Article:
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Multiculturalism

In recent years, multiculturalism has become an increasingly popular focus of educational research. A wide and complex concept, multiculturalism clearly plays a distinct role in the classroom environment, and the educator’s comprehension of its many dynamics is crucial to the student’s learning experience.

On another level altogether is the subject of social class. With students sharing classroom space with other students belonging to a diverse range of social classes, this factor is also highly relevant to the effective learning experience of students. Students may be unaware of how deeply social class affects their roles and this lack of awareness can also be evident in educator attitudes.

Playing a role in how classroom communication and operations are executed, attitudes about multiculturalism and social class both affect the learning process, and benefit from thorough analysis. Since these attributes have such strong bearing on the effectiveness of teaching and learning, their complete comprehension and study will assist both educators and students in achieving greater levels of success in their endeavors.

Multiculturalism involves a variety of individual aspects. Multicultural classrooms may include the following:

  1. Students who speak a language other than English at home.
  2. Students who are still trying to learn to speak English.
  3. Cultural differences can be the source of major obstacles and challenges for educators and students alike.
  4. Beliefs, values, traditions, and practices are all culturally generated dynamics prone to a great variety of display.

Instead of viewing all people from one’s own culturally derived perspective, it is now necessary that educators begin to broaden their horizons and attitudes about diversity in the classroom.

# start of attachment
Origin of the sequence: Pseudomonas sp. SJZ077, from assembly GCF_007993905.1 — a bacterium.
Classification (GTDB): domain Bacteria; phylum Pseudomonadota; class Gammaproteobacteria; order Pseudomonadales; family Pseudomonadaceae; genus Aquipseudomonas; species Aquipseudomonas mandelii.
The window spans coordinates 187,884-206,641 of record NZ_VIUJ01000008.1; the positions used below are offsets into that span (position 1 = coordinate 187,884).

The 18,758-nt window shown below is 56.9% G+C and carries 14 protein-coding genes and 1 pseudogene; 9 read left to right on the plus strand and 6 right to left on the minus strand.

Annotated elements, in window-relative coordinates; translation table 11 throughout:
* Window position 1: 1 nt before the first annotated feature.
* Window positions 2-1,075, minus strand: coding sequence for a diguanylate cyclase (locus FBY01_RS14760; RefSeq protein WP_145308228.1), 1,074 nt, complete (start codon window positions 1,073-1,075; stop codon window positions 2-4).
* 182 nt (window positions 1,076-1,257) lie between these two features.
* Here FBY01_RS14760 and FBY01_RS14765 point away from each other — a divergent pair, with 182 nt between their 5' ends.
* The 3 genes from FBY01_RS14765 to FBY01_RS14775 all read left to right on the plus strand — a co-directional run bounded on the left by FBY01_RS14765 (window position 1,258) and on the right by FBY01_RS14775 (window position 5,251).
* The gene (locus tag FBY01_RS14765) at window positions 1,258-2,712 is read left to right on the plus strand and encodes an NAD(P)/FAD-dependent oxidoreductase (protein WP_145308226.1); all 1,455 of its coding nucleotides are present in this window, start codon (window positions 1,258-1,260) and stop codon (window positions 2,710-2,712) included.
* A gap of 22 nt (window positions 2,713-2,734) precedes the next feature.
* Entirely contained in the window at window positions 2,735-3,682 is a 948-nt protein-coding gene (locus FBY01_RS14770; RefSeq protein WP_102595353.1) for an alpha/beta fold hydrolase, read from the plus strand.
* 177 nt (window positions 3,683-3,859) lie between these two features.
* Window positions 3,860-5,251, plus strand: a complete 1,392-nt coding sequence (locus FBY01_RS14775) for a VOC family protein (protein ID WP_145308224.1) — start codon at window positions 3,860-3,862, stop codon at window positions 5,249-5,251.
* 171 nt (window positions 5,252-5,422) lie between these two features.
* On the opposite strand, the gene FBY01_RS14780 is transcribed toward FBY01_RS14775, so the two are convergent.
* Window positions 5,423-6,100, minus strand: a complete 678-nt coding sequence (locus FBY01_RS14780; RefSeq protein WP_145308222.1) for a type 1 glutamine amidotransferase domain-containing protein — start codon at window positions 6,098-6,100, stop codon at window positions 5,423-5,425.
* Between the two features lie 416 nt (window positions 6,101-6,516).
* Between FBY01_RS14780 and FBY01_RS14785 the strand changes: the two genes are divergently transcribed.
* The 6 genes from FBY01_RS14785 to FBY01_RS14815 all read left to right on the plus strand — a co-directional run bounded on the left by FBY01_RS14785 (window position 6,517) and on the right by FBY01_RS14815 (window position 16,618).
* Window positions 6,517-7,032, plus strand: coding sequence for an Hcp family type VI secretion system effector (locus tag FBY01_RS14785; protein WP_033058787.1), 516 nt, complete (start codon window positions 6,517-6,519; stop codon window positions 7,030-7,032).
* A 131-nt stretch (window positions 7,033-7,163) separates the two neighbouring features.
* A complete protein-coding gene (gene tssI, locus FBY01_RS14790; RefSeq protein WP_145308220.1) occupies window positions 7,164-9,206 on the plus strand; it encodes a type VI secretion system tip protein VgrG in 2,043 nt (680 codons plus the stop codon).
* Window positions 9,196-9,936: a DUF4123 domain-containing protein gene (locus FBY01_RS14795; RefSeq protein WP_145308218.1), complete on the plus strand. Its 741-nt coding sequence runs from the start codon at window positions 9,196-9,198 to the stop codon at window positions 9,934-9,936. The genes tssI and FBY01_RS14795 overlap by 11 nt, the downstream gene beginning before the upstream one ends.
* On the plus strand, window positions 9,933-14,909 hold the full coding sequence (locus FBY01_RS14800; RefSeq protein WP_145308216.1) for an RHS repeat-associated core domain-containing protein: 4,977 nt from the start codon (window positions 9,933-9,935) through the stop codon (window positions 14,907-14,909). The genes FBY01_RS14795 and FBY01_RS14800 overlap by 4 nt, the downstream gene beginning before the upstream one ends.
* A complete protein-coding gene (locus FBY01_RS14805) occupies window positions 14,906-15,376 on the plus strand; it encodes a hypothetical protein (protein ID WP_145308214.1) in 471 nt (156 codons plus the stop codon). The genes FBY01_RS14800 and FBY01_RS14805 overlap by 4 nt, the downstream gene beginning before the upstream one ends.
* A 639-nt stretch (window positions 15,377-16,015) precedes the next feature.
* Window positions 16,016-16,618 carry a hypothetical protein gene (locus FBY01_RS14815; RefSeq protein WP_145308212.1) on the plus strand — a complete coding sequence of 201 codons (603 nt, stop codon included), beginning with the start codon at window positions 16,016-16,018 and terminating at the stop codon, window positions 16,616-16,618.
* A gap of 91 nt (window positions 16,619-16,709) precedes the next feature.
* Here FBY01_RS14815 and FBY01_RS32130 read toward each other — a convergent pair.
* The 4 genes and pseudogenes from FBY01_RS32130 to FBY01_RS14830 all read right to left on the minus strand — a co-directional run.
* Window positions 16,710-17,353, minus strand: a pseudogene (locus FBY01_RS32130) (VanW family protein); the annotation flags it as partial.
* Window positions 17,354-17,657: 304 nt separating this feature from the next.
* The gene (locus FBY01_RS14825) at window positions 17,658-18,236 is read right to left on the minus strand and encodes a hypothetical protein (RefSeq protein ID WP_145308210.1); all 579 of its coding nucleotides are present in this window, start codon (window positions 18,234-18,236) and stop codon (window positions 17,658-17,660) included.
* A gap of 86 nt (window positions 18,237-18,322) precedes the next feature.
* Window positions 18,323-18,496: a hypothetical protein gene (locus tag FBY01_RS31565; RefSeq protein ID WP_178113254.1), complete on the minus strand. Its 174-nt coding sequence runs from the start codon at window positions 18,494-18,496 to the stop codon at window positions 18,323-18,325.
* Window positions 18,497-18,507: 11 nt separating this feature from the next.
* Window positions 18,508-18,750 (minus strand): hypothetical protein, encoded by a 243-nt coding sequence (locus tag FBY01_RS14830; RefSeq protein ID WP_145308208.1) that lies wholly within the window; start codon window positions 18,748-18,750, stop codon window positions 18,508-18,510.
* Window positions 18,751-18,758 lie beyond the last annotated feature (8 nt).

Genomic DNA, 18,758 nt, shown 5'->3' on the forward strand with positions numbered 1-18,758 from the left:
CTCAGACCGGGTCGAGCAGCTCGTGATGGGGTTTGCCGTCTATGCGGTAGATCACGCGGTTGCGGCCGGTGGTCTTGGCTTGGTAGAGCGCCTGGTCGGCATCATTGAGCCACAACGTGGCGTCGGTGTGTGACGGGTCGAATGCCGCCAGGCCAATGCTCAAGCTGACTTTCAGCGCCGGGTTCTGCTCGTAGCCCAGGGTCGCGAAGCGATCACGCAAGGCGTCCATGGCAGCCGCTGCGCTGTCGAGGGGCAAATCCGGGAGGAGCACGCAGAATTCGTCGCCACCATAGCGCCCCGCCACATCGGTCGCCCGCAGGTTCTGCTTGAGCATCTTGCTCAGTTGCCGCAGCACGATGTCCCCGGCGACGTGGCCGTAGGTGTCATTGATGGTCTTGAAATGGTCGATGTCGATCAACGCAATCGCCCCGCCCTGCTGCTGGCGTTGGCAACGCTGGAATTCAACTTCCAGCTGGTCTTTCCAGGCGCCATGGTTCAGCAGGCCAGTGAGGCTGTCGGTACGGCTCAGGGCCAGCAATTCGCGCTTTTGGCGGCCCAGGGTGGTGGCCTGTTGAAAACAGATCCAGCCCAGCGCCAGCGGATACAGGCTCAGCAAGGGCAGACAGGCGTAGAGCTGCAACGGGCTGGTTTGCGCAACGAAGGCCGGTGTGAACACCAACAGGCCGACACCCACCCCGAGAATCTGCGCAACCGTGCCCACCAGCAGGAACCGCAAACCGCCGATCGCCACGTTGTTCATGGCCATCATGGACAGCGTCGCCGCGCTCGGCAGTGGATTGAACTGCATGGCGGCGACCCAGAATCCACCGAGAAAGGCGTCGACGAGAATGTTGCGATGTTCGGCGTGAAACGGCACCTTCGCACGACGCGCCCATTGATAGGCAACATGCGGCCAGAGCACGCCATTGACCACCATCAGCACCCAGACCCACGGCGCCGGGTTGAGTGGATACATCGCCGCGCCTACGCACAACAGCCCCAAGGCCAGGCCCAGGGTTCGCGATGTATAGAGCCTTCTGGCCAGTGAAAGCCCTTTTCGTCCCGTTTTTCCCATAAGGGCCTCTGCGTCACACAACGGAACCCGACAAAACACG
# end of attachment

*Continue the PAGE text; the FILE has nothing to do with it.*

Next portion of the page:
Multiculturalism

The United States has often been characterized as a “melting pot” of cultures, ethnicities, and languages. However, this term implies a homogenizing process -- a blending phenomenon that would result in the blurring or possibly even the elimination of group distinctions. Since such a characterization is not an accurate reflection of the humanscape in this country, a different conceptualization might be more useful. The metaphor of a rich human mosaic composed of contrasting cultures and complexions is an appealing alternative, for it brings to mind racial and ethnic diversity while still reminding us of the “bigger picture” that comes into view as one steps back and observes from a distance.

According to Cruz, “more than one-third of the students in [American] classrooms will be from ethnically, culturally, and linguistically diverse homes” by the year 2000, with continuing increases in their proportions predicted thereafter. Surely diversity is a special blessing for the United States and, as such, should be highlighted and celebrated. This paper will argue that one step toward that goal would be to require high school students to read a certain number of books by writers of color in order to graduate.

Although it is clear that multiculturalism is a reality that needs to be reconciled with the currently existing notions of student development theory, it is equally clear that this task presents formidable challenges for administrators and faculty. This paper will address the ways in which a multicultural student population can be best served by a learning institution that centers its approach on the tenets of student development theory. First, a general overview of the current state of student development theory will be presented. This will be followed by a brief introduction to the ways in which student development theory intersects with the realities of campus multiculturalism. Then, the unique challenges facing various racial and ethnic groups in the student development process will be examined, followed by an overarching assessment of the role of multiculturalism in student development theory.

Although the benefits of multiculturalism on campus are clear, especially in the context of student development theory and the formation of an autonomous self, it must also be noted that a diverse student population is not synonymous with multiculturalism, and in many institutions of higher learning, it appears that student diversity has only served to exacerbate the self-segregation of the student body. In addition, it must be recognized that students from ethnic and racial minorities often report a much higher degree of stress and anxiety stemming from race issues than their White counterparts, suggesting that the “melting pot” theory of facilitating multiculturalism should possibly examined. Clearly, racial and ethnic identity and their relation to both student development and the multicultural learning environment are highly relevant issues that require more attention and research to be fully understood.

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